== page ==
Is there any explanation as to why a brother and sister cannot have boys? My sister in law has only been able to have girls and my husband and I can't get pregnant with a boy.
-A curious adult from Ohio
July 11, 2012
No, there isn’t any simple explanation. If instead you were both males or females, there might be some genetic reason. But since you are brother and sister, it is most likely simple chance as opposed to some underlying genetic cause.
For it to be genetic, it would probably need to be something bad on the X chromosome being passed down to the sons that causes them to be miscarried. The problem is that dads don’t pass their X’s to their sons. And besides, if dad had the bad X, he wouldn’t be alive to pass it on!
What this means is that it is very unlikely for a brother and a sister to not have sons for the same biological reason. I suppose they could each have a different reason for not having sons but that is pretty unlikely.
This is why the best explanation is simple chance. Each time a woman gets pregnant, she has a 50% chance for a boy and a 50% chance for a girl. What came before doesn’t matter. If she has six girls, her chance for a girl in the next pregnancy is 50%.
Think of it like flipping a coin. If you get ten heads in a row, your chances for heads on the next flip is still 50%. The coin doesn’t remember what flip came before.
So this is probably what is happening in your family. You keep getting heads and so keep having girls. There is no specific reason why you don’t have boys, you just haven’t had one yet.
What I thought I’d do for the rest of the answer is focus on why a genetic cause is so unlikely in your case. As you’ll see, it is because dads have an X and a Y chromosome, and moms have two X’s.
X and Y Sex Chromosomes – What’s the Difference?
As I said, men usually have an X and a Y and women have two X’s. This is why dad’s sperm usually decides whether a child will be male or female.
See, moms always give their children an X chromosome, while dads can give either an X or a Y chromosome. If dad gives an X, you get a girl and if he gives a Y, you get a boy.
This explains why it is so unlikely there is a common genetic reason here. Dad would always give his sons a Y and moms always an X.
Because girls and boys get different sex chromosomes, there are some differences in the disorders that they can inherit from their parents. If there is a problem with a father’s Y chromosome, for instance, then all his sons will end up with that same problem. But none of his daughters will be affected. However, things are a bit more complicated with the X chromosome.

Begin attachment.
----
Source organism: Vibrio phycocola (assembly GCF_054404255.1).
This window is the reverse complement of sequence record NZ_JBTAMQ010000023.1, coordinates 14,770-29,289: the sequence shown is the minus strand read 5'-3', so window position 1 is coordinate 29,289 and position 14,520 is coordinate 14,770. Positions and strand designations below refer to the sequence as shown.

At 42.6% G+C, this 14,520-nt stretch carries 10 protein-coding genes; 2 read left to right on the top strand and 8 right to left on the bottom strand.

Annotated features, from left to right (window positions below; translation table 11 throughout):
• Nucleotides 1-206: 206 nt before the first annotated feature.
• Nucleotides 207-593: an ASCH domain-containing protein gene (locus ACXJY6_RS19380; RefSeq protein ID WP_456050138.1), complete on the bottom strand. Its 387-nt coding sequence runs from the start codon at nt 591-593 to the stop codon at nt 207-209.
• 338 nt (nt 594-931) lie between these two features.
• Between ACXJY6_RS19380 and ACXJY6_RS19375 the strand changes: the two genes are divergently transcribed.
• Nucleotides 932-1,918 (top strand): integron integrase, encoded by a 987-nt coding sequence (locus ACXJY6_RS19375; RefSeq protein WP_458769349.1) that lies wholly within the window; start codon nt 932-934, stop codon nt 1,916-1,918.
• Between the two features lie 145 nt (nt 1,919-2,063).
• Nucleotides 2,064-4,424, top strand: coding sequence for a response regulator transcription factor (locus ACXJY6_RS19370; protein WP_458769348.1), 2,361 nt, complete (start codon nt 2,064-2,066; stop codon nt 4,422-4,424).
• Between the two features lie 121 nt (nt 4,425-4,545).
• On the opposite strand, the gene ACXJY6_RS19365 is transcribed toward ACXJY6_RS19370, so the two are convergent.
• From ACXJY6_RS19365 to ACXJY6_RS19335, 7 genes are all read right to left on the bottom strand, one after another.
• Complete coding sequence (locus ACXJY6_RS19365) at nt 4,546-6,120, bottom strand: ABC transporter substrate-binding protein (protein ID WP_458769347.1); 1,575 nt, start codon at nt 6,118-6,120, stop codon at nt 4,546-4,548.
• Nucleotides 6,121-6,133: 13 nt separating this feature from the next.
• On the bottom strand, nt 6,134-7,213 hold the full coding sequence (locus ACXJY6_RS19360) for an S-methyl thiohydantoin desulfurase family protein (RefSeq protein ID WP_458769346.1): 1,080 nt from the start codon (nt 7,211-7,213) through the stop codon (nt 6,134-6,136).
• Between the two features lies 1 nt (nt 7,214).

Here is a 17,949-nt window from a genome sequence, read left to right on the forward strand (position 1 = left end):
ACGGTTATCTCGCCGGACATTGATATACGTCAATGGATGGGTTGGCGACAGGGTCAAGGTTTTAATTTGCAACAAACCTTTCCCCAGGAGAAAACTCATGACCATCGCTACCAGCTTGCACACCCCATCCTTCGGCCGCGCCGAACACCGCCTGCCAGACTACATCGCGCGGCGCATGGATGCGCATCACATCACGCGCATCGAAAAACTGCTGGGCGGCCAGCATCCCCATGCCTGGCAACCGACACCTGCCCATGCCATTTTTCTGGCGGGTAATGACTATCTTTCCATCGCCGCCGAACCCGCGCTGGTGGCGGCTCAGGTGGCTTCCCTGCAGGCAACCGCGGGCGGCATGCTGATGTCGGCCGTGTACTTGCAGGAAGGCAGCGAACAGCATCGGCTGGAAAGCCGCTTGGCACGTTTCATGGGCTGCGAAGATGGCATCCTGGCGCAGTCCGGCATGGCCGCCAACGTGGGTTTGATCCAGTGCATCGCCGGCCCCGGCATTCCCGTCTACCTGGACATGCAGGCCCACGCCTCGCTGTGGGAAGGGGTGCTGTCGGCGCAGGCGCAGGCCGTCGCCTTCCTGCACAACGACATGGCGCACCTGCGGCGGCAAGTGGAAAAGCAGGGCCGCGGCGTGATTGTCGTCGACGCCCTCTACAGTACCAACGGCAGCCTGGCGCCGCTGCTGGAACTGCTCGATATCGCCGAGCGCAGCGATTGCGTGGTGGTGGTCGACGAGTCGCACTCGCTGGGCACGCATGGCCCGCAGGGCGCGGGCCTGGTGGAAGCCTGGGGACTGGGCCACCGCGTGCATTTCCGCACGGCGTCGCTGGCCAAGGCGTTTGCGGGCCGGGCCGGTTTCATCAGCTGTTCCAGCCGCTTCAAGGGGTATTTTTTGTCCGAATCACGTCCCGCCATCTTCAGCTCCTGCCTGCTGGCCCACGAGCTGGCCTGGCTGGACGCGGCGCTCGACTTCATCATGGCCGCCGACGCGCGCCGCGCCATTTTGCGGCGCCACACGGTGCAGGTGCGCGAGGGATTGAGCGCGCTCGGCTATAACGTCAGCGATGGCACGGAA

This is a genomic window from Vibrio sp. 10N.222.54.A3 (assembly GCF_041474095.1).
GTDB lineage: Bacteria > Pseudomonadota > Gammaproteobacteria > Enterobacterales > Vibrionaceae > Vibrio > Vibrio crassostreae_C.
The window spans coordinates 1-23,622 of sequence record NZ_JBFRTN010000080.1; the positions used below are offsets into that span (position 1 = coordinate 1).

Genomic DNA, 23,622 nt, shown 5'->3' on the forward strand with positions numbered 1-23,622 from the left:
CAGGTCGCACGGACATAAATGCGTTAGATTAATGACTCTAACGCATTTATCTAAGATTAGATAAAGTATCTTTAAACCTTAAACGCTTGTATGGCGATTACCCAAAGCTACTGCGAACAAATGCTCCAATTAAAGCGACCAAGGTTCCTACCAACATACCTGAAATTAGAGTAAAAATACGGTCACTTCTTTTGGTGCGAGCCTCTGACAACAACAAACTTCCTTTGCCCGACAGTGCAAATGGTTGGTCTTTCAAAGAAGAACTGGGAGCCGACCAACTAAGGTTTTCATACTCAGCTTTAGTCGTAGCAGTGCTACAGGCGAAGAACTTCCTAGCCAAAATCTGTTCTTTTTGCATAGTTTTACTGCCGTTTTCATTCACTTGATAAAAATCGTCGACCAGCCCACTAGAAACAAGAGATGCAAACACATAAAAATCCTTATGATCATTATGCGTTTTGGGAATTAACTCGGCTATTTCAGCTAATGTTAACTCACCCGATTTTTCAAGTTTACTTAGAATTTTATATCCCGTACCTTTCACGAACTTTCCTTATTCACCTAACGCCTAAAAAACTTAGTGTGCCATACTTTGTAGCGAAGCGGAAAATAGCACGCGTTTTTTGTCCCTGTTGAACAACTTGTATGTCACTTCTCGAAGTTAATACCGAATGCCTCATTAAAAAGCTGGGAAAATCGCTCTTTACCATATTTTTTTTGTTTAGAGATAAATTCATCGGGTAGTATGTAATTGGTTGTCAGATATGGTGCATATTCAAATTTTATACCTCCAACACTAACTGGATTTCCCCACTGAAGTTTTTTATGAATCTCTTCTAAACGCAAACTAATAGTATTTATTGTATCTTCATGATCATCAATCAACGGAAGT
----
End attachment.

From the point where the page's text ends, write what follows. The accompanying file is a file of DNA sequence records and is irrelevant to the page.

Sometimes, a mom is less likely to have a boy because one of her X chromosomes is messed up. If the problem is recessive, meaning that having one normal X chromosome is enough to keep the problem at bay, then either of her X chromosomes is fine for a girl child. This is because the copy she gets from her dad is normal.
But when the mom tries to pass the mutated chromosome on to a boy, the resulting embryo can’t survive. This is because he gets a Y and not an X from dad. So he doesn’t have a good X to protect him from his bad one.
In these cases, the mom is considered a carrier, meaning that she has one messed up copy of the X chromosome. Because she also has a normal copy she doesn’t have any problems herself.
However, this mom might have trouble getting pregnant with a boy. But remember, she also has another normal X chromosome that she can pass on, so it’s still possible for her to give birth to a healthy son.
In other words, this wouldn’t keep her from having sons. She would just be less likely to have one.
I think you can see why a male can’t be a carrier for an X-linked gene. Since he only has one copy of the X chromosome, there is nothing to mask something bad on it. He would have the lethal disease and not be alive to pass it on!
So this couldn’t explain why you and your brother can’t seem to have sons. He couldn’t have a bad X to pass to his son because he wouldn’t be alive to have a child. And besides, he doesn’t pass an X to his son, he passes a Y.
Even if we came up with some complicated genetic way for him to have that lethal X and still be alive, he’d pass his Y and not his X. And if he did manage to pass a bad X, his wife would pass a good X.
Of course it could be that you and his wife happen to share similar problems with your X chromosome. Since these kinds of things are rare, it would be even rarer for both of you to have the problem. But it still could happen.
Again, though, this would just decrease the chances for a boy. A boy could still happen if you or his wife passed on a good X. This would happen around 50% of the time.
The bottom line is I can’t think of any genetic reason why you and your brother could not have boys. I even tried to come up with some really complicated and really rare ways it could happen and drew a blank.
This is why it is almost certainly just the luck of the draw. It just so happens that you and your brother’s wife’s eggs have been fertilized by sperm that carry an X chromosome.
Odds are that if you keep trying, one of you will have a boy. But there is no guarantee. If you keep flipping a coin you might always get heads.
By Amy Johnson, Stanford University